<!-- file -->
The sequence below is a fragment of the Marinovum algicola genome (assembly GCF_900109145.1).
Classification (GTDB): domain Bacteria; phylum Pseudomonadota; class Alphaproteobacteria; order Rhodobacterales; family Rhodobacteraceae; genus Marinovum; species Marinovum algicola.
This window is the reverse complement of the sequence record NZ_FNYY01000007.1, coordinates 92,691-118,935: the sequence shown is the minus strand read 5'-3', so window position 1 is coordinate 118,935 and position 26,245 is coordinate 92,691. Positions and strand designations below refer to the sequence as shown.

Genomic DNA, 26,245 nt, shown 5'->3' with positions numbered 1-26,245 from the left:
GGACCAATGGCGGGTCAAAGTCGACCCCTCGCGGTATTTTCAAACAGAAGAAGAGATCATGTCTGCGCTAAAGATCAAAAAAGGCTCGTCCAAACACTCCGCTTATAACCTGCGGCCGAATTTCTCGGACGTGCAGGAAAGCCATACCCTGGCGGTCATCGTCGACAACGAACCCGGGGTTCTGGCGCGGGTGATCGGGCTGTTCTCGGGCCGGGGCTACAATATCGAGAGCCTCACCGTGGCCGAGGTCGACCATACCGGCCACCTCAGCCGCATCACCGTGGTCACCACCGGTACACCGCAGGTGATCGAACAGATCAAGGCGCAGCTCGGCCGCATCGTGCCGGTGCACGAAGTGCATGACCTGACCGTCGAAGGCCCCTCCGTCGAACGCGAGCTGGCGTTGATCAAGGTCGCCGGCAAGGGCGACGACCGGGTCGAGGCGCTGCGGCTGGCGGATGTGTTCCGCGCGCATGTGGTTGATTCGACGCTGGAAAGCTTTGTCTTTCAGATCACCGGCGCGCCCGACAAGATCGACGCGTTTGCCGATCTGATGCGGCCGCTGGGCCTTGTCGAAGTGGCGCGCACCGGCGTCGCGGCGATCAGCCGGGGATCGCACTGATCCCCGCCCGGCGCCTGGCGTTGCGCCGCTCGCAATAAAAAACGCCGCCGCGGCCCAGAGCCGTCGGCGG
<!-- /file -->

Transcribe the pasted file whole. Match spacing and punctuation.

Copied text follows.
The sequence below is a fragment of the Marinovum algicola genome (assembly GCF_900109145.1).
Classification (GTDB): domain Bacteria; phylum Pseudomonadota; class Alphaproteobacteria; order Rhodobacterales; family Rhodobacteraceae; genus Marinovum; species Marinovum algicola.
This window is the reverse complement of the sequence record NZ_FNYY01000007.1, coordinates 92,691-118,935: the sequence shown is the minus strand read 5'-3', so window position 1 is coordinate 118,935 and position 26,245 is coordinate 92,691. Positions and strand designations below refer to the sequence as shown.

Genomic DNA, 26,245 nt, shown 5'->3' with positions numbered 1-26,245 from the left:
GGACCAATGGCGGGTCAAAGTCGACCCCTCGCGGTATTTTCAAACAGAAGAAGAGATCATGTCTGCGCTAAAGATCAAAAAAGGCTCGTCCAAACACTCCGCTTATAACCTGCGGCCGAATTTCTCGGACGTGCAGGAAAGCCATACCCTGGCGGTCATCGTCGACAACGAACCCGGGGTTCTGGCGCGGGTGATCGGGCTGTTCTCGGGCCGGGGCTACAATATCGAGAGCCTCACCGTGGCCGAGGTCGACCATACCGGCCACCTCAGCCGCATCACCGTGGTCACCACCGGTACACCGCAGGTGATCGAACAGATCAAGGCGCAGCTCGGCCGCATCGTGCCGGTGCACGAAGTGCATGACCTGACCGTCGAAGGCCCCTCCGTCGAACGCGAGCTGGCGTTGATCAAGGTCGCCGGCAAGGGCGACGACCGGGTCGAGGCGCTGCGGCTGGCGGATGTGTTCCGCGCGCATGTGGTTGATTCGACGCTGGAAAGCTTTGTCTTTCAGATCACCGGCGCGCCCGACAAGATCGACGCGTTTGCCGATCTGATGCGGCCGCTGGGCCTTGTCGAAGTGGCGCGCACCGGCGTCGCGGCGATCAGCCGGGGATCGCACTGATCCCCGCCCGGCGCCTGGCGTTGCGCCGCTCGCAATAAAAAACGCCGCCGCGGCCCAGAGCCGTCGGCGG